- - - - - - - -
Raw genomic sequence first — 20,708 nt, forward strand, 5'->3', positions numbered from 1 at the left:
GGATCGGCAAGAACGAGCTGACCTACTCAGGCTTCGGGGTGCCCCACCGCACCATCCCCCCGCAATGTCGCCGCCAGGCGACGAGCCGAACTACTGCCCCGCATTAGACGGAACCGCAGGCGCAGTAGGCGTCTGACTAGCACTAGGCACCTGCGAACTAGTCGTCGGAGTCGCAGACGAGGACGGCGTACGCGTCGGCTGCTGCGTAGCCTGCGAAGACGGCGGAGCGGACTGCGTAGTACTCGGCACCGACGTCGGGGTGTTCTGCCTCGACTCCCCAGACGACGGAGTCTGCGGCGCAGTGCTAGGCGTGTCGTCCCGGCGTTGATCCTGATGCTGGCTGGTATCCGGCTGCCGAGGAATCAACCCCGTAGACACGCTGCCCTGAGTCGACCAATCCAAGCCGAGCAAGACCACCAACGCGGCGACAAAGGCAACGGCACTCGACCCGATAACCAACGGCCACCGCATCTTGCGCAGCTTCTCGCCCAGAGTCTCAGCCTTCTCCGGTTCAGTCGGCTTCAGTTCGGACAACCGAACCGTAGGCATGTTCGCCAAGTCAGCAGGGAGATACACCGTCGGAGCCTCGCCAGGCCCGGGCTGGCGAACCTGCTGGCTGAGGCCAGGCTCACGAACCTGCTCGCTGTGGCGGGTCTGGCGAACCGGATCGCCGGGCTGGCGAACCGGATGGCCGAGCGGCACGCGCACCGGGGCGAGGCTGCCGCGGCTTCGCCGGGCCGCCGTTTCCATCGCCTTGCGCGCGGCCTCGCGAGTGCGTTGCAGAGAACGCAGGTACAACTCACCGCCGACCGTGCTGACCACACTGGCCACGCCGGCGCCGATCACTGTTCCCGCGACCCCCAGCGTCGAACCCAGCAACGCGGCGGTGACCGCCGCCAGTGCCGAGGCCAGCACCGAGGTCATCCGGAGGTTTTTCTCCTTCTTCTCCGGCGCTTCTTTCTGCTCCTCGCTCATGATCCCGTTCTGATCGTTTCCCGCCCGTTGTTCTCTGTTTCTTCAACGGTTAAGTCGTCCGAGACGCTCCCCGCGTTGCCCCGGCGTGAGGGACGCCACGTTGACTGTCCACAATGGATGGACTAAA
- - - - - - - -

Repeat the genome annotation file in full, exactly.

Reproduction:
Raw genomic sequence first — 20,708 nt, forward strand, 5'->3', positions numbered from 1 at the left:
GGATCGGCAAGAACGAGCTGACCTACTCAGGCTTCGGGGTGCCCCACCGCACCATCCCCCCGCAATGTCGCCGCCAGGCGACGAGCCGAACTACTGCCCCGCATTAGACGGAACCGCAGGCGCAGTAGGCGTCTGACTAGCACTAGGCACCTGCGAACTAGTCGTCGGAGTCGCAGACGAGGACGGCGTACGCGTCGGCTGCTGCGTAGCCTGCGAAGACGGCGGAGCGGACTGCGTAGTACTCGGCACCGACGTCGGGGTGTTCTGCCTCGACTCCCCAGACGACGGAGTCTGCGGCGCAGTGCTAGGCGTGTCGTCCCGGCGTTGATCCTGATGCTGGCTGGTATCCGGCTGCCGAGGAATCAACCCCGTAGACACGCTGCCCTGAGTCGACCAATCCAAGCCGAGCAAGACCACCAACGCGGCGACAAAGGCAACGGCACTCGACCCGATAACCAACGGCCACCGCATCTTGCGCAGCTTCTCGCCCAGAGTCTCAGCCTTCTCCGGTTCAGTCGGCTTCAGTTCGGACAACCGAACCGTAGGCATGTTCGCCAAGTCAGCAGGGAGATACACCGTCGGAGCCTCGCCAGGCCCGGGCTGGCGAACCTGCTGGCTGAGGCCAGGCTCACGAACCTGCTCGCTGTGGCGGGTCTGGCGAACCGGATCGCCGGGCTGGCGAACCGGATGGCCGAGCGGCACGCGCACCGGGGCGAGGCTGCCGCGGCTTCGCCGGGCCGCCGTTTCCATCGCCTTGCGCGCGGCCTCGCGAGTGCGTTGCAGAGAACGCAGGTACAACTCACCGCCGACCGTGCTGACCACACTGGCCACGCCGGCGCCGATCACTGTTCCCGCGACCCCCAGCGTCGAACCCAGCAACGCGGCGGTGACCGCCGCCAGTGCCGAGGCCAGCACCGAGGTCATCCGGAGGTTTTTCTCCTTCTTCTCCGGCGCTTCTTTCTGCTCCTCGCTCATGATCCCGTTCTGATCGTTTCCCGCCCGTTGTTCTCTGTTTCTTCAACGGTTAAGTCGTCCGAGACGCTCCCCGCGTTGCCCCGGCGTGAGGGACGCCACGTTGACTGTCCACAATGGATGGACTAAA